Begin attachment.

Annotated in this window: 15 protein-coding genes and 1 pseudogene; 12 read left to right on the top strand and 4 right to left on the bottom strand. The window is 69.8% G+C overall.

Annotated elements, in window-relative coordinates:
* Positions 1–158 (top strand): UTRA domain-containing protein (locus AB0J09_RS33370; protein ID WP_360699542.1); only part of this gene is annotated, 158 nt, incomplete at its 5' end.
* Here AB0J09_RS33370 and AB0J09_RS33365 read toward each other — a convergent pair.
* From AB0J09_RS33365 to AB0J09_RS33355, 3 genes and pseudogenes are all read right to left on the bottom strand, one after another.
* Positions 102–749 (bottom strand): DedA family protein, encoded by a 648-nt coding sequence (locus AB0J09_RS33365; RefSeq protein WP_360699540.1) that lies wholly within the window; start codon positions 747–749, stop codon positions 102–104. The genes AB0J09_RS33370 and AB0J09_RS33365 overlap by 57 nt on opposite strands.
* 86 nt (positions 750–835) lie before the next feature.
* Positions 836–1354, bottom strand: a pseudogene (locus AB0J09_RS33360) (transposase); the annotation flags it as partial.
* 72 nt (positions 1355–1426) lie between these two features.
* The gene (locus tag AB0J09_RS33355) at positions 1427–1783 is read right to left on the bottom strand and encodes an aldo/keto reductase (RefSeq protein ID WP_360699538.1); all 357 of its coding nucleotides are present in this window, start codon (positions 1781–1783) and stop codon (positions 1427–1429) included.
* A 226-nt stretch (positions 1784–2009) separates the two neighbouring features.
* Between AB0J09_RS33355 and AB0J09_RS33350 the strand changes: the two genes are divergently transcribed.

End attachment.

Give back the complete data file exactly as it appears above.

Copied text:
Annotated in this window: 15 protein-coding genes and 1 pseudogene; 12 read left to right on the top strand and 4 right to left on the bottom strand. The window is 69.8% G+C overall.

Annotated elements, in window-relative coordinates:
* Positions 1–158 (top strand): UTRA domain-containing protein (locus AB0J09_RS33370; protein ID WP_360699542.1); only part of this gene is annotated, 158 nt, incomplete at its 5' end.
* Here AB0J09_RS33370 and AB0J09_RS33365 read toward each other — a convergent pair.
* From AB0J09_RS33365 to AB0J09_RS33355, 3 genes and pseudogenes are all read right to left on the bottom strand, one after another.
* Positions 102–749 (bottom strand): DedA family protein, encoded by a 648-nt coding sequence (locus AB0J09_RS33365; RefSeq protein WP_360699540.1) that lies wholly within the window; start codon positions 747–749, stop codon positions 102–104. The genes AB0J09_RS33370 and AB0J09_RS33365 overlap by 57 nt on opposite strands.
* 86 nt (positions 750–835) lie before the next feature.
* Positions 836–1354, bottom strand: a pseudogene (locus AB0J09_RS33360) (transposase); the annotation flags it as partial.
* 72 nt (positions 1355–1426) lie between these two features.
* The gene (locus tag AB0J09_RS33355) at positions 1427–1783 is read right to left on the bottom strand and encodes an aldo/keto reductase (RefSeq protein ID WP_360699538.1); all 357 of its coding nucleotides are present in this window, start codon (positions 1781–1783) and stop codon (positions 1427–1429) included.
* A 226-nt stretch (positions 1784–2009) separates the two neighbouring features.
* Between AB0J09_RS33355 and AB0J09_RS33350 the strand changes: the two genes are divergently transcribed.